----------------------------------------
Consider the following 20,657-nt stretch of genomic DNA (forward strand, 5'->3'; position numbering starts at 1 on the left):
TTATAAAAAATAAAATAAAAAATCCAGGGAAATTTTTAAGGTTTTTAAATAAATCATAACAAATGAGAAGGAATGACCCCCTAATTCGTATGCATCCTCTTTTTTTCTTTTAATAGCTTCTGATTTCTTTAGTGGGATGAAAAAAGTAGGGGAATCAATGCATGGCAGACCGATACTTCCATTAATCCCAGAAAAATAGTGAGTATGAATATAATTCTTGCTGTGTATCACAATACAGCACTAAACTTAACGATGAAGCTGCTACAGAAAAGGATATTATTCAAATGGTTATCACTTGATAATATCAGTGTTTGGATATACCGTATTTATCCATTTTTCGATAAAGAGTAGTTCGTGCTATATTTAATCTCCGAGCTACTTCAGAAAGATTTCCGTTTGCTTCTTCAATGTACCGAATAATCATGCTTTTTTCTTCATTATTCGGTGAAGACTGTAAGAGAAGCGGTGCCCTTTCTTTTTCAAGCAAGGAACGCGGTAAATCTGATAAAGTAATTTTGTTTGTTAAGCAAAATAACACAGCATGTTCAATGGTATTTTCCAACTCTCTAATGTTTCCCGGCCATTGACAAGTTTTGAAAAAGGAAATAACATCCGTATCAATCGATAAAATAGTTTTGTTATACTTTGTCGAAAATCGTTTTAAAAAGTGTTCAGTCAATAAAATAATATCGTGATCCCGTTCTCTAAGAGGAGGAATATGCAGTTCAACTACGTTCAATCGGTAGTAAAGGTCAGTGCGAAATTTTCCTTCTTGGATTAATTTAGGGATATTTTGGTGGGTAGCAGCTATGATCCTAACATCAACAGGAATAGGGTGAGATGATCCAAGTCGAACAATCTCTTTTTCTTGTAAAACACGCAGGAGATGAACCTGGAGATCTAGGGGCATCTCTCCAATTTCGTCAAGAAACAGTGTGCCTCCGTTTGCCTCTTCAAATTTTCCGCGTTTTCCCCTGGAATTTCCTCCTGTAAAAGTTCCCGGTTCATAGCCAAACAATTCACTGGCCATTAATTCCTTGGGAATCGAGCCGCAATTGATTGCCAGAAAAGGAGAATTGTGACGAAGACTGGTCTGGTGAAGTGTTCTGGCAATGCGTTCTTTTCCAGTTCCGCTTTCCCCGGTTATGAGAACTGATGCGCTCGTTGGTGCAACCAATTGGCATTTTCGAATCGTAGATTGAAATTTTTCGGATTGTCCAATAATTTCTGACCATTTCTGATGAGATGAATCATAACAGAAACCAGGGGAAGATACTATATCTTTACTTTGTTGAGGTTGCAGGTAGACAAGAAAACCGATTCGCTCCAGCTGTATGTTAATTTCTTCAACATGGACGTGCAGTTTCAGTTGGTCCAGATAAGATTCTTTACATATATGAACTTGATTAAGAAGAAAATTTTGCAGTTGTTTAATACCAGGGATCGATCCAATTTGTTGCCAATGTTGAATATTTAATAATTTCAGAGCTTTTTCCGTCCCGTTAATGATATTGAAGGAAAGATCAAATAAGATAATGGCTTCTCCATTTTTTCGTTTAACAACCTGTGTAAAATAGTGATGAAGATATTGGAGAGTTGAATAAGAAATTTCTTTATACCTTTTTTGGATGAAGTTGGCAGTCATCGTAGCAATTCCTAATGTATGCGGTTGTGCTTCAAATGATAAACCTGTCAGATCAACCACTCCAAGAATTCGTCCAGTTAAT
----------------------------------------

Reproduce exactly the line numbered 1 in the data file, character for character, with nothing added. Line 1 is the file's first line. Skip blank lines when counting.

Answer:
Consider the following 20,657-nt stretch of genomic DNA (forward strand, 5'->3'; position numbering starts at 1 on the left):